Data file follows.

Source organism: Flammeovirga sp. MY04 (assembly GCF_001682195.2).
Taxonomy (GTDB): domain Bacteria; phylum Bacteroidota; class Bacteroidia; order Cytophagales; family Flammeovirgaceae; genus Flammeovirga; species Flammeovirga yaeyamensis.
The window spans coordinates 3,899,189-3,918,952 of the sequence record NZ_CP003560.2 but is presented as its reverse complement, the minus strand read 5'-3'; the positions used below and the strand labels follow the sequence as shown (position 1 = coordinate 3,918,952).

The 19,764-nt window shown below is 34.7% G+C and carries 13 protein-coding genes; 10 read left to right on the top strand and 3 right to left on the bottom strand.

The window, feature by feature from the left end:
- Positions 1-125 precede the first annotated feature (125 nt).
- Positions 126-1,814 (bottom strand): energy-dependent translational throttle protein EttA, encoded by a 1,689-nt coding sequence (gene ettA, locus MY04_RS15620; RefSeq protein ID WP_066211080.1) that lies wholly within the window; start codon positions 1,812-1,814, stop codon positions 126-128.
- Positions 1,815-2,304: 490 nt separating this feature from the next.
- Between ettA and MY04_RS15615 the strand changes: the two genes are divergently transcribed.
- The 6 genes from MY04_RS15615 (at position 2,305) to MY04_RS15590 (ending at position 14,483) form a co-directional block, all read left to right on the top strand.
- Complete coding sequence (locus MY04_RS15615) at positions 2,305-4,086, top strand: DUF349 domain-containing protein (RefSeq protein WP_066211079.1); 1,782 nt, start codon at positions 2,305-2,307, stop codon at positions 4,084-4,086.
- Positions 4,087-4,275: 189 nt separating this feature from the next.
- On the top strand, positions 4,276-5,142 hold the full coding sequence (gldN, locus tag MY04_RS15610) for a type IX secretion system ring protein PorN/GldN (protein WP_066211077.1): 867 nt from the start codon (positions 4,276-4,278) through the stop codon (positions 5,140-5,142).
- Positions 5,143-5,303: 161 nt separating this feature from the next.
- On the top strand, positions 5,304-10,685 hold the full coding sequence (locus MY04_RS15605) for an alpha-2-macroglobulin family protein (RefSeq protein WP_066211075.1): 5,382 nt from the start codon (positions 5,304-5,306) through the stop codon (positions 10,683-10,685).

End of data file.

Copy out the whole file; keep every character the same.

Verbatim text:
Source organism: Flammeovirga sp. MY04 (assembly GCF_001682195.2).
Taxonomy (GTDB): domain Bacteria; phylum Bacteroidota; class Bacteroidia; order Cytophagales; family Flammeovirgaceae; genus Flammeovirga; species Flammeovirga yaeyamensis.
The window spans coordinates 3,899,189-3,918,952 of the sequence record NZ_CP003560.2 but is presented as its reverse complement, the minus strand read 5'-3'; the positions used below and the strand labels follow the sequence as shown (position 1 = coordinate 3,918,952).

The 19,764-nt window shown below is 34.7% G+C and carries 13 protein-coding genes; 10 read left to right on the top strand and 3 right to left on the bottom strand.

The window, feature by feature from the left end:
- Positions 1-125 precede the first annotated feature (125 nt).
- Positions 126-1,814 (bottom strand): energy-dependent translational throttle protein EttA, encoded by a 1,689-nt coding sequence (gene ettA, locus MY04_RS15620; RefSeq protein ID WP_066211080.1) that lies wholly within the window; start codon positions 1,812-1,814, stop codon positions 126-128.
- Positions 1,815-2,304: 490 nt separating this feature from the next.
- Between ettA and MY04_RS15615 the strand changes: the two genes are divergently transcribed.
- The 6 genes from MY04_RS15615 (at position 2,305) to MY04_RS15590 (ending at position 14,483) form a co-directional block, all read left to right on the top strand.
- Complete coding sequence (locus MY04_RS15615) at positions 2,305-4,086, top strand: DUF349 domain-containing protein (RefSeq protein WP_066211079.1); 1,782 nt, start codon at positions 2,305-2,307, stop codon at positions 4,084-4,086.
- Positions 4,087-4,275: 189 nt separating this feature from the next.
- On the top strand, positions 4,276-5,142 hold the full coding sequence (gldN, locus tag MY04_RS15610) for a type IX secretion system ring protein PorN/GldN (protein WP_066211077.1): 867 nt from the start codon (positions 4,276-4,278) through the stop codon (positions 5,140-5,142).
- Positions 5,143-5,303: 161 nt separating this feature from the next.
- On the top strand, positions 5,304-10,685 hold the full coding sequence (locus MY04_RS15605) for an alpha-2-macroglobulin family protein (RefSeq protein WP_066211075.1): 5,382 nt from the start codon (positions 5,304-5,306) through the stop codon (positions 10,683-10,685).